Born of the Purest Parents (Book Review) by Gemma Padley
Photomonitor (Jan 2019)

‘What makes a good photobook?’ is almost certainly an impossible question to answer, and yet there are several universal considerations: superb images and a strong edit – a given. Text? Perhaps, and if so, how much and where? And what about foldouts and inserts? Side or saddle stitched? And the cover – should it be hardback or softcover? The list goes on…

If you measure a book’s greatness by its design and finish, then Tamsin Green’s Born of the Purest Parents, which tells a story of salt, is without a doubt a great photobook. Hardback with a laser cut cover, five foldouts and exquisitely bound, it’s a book for book fetishists and will keep you entertained for hours. But what makes it a fascinating read (the foldouts, diagrams, maps and quotes) is what makes it hard to navigate in places. It’s a book that demands you take a closer look and spend time with it, piecing everything together, and indeed, it rewards those efforts, but at a price: looking closely and trying to follow and fathom the book’s concept takes you away from the images themselves, which makes it harder to enjoy for images’ sake.

And there are some brilliant images here. The black and white still lifes of objects relating to the discovery and uses of salt (pan, salt cellar, salt lick and a lovely Walker Evans-esque hammer) are beautifully shot, as are the immersive landscapes shown full-bleed over a single page or as a foldout. The photography is so accomplished in fact I almost wish the book had focused exclusively on the images of and relating to salt, its production and uses, rather than worrying so much about following a concept and rigid structure that becomes slightly constraining.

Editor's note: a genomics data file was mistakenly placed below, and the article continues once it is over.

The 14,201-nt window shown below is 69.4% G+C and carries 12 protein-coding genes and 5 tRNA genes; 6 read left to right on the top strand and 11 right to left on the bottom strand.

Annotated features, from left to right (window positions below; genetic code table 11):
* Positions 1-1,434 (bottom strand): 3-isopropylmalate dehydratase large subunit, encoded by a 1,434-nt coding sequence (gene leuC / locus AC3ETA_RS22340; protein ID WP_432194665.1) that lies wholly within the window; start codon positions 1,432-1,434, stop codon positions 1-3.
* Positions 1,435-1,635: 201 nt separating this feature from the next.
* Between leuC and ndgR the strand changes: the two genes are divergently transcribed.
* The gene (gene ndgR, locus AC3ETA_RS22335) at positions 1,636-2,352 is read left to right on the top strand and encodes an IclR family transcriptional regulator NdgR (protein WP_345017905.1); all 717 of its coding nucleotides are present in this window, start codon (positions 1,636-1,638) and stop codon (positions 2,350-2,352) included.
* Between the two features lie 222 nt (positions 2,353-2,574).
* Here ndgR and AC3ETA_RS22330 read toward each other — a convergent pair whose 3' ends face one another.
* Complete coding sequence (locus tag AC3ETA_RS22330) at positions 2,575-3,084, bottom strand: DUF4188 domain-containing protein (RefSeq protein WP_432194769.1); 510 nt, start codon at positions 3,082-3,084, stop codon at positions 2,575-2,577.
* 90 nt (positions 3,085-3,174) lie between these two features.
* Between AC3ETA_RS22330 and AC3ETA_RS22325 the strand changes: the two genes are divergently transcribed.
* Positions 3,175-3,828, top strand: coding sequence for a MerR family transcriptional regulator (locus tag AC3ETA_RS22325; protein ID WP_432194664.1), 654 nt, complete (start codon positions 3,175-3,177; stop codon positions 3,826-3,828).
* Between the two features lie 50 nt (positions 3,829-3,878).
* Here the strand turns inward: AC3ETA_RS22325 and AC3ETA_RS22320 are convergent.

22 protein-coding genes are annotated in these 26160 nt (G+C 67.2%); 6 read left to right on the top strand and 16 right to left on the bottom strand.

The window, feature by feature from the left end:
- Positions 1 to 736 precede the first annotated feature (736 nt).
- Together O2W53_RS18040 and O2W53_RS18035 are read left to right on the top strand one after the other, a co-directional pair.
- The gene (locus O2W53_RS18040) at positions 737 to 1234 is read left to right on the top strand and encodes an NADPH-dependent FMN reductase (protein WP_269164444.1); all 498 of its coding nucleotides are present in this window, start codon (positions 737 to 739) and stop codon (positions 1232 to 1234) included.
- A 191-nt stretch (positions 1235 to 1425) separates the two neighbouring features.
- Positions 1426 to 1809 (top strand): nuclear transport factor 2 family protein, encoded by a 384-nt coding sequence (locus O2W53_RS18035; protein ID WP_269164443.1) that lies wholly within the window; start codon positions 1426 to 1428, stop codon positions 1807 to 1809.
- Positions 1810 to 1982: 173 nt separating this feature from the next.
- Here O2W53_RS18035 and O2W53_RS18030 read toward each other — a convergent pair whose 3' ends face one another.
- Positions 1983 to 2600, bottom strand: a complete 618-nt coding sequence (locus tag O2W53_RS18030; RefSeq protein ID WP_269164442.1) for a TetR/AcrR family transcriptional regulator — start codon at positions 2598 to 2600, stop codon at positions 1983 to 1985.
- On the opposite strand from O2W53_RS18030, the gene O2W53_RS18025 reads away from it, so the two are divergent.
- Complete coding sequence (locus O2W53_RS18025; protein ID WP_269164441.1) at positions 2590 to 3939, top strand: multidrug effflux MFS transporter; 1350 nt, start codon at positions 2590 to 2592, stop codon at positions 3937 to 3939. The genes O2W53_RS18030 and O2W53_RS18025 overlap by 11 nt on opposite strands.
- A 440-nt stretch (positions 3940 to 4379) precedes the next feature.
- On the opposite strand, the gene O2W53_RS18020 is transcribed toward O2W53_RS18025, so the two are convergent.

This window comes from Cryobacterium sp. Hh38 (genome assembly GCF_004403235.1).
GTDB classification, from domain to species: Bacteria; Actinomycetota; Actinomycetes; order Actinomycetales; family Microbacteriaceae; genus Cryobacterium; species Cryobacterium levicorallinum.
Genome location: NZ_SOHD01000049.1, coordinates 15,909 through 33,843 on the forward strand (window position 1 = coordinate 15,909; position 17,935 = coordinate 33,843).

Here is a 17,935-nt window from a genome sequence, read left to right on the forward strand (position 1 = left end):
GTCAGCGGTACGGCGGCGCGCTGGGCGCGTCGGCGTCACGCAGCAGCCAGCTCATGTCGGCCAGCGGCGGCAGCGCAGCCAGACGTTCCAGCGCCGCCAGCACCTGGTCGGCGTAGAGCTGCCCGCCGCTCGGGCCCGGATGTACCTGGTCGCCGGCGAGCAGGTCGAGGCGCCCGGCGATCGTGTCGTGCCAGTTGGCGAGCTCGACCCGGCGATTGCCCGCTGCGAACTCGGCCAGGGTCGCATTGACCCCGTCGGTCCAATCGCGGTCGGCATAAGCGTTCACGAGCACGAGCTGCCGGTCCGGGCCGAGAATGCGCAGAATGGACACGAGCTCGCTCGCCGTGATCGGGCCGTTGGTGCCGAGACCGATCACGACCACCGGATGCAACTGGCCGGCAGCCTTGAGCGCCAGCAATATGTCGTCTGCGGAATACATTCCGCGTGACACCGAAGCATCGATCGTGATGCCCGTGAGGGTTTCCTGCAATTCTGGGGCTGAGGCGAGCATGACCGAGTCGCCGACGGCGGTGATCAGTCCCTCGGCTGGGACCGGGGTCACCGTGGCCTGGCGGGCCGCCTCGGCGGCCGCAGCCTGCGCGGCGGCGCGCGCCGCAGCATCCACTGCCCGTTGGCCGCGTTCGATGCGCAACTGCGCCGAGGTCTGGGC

Nonetheless, it is an intriguing idea for a project, an idea that Green explains some way into the book. ‘When I was a child I was fascinated by rocks and minerals,’ she writes. And a little later: ‘I started to question if I would be able to find them again within their natural landscape…’ Suddenly, two thirds of the way in, it all starts to make sense. This is a journey of sorts for Green, a quest to investigate through photography and diagrams (Green is a qualified architect) what salt is and its value to humans.

We learn from her statement that she began the work by exploring and mapping ‘unfamiliar geological terrain’ and that the project ‘combines field images with photographs of found specimens and Google satellite images to create an alternative guide to salt.’ Equipped with this information, looking again through the book from start to finish is a far richer experience the second time around.

It also makes the book suddenly seem more personal, for on an initial look through it comes across as a little cold and detached. We don’t really get a sense of Green as she embarks on this journey and I would have loved to know more about what she was thinking and feeling – what drove her – as she was travelling to these locations (France, Spain, Cyprus and Romania).

Somewhere between topographic survey, field guide and a photobook that has a fictional or poetic bent, this is a really clever and meticulously produced book. There’s no doubt a lot of time and thought has gone into it (Green worked with photography luminary Yumi Goto on the concept and the project was developed as part of TRIPOD at Photofusion). Despite a slight niggle that this is a book that is slightly too clever for its own good, I love the ambition here, and uncompromising vision. An impressive photobook debut.

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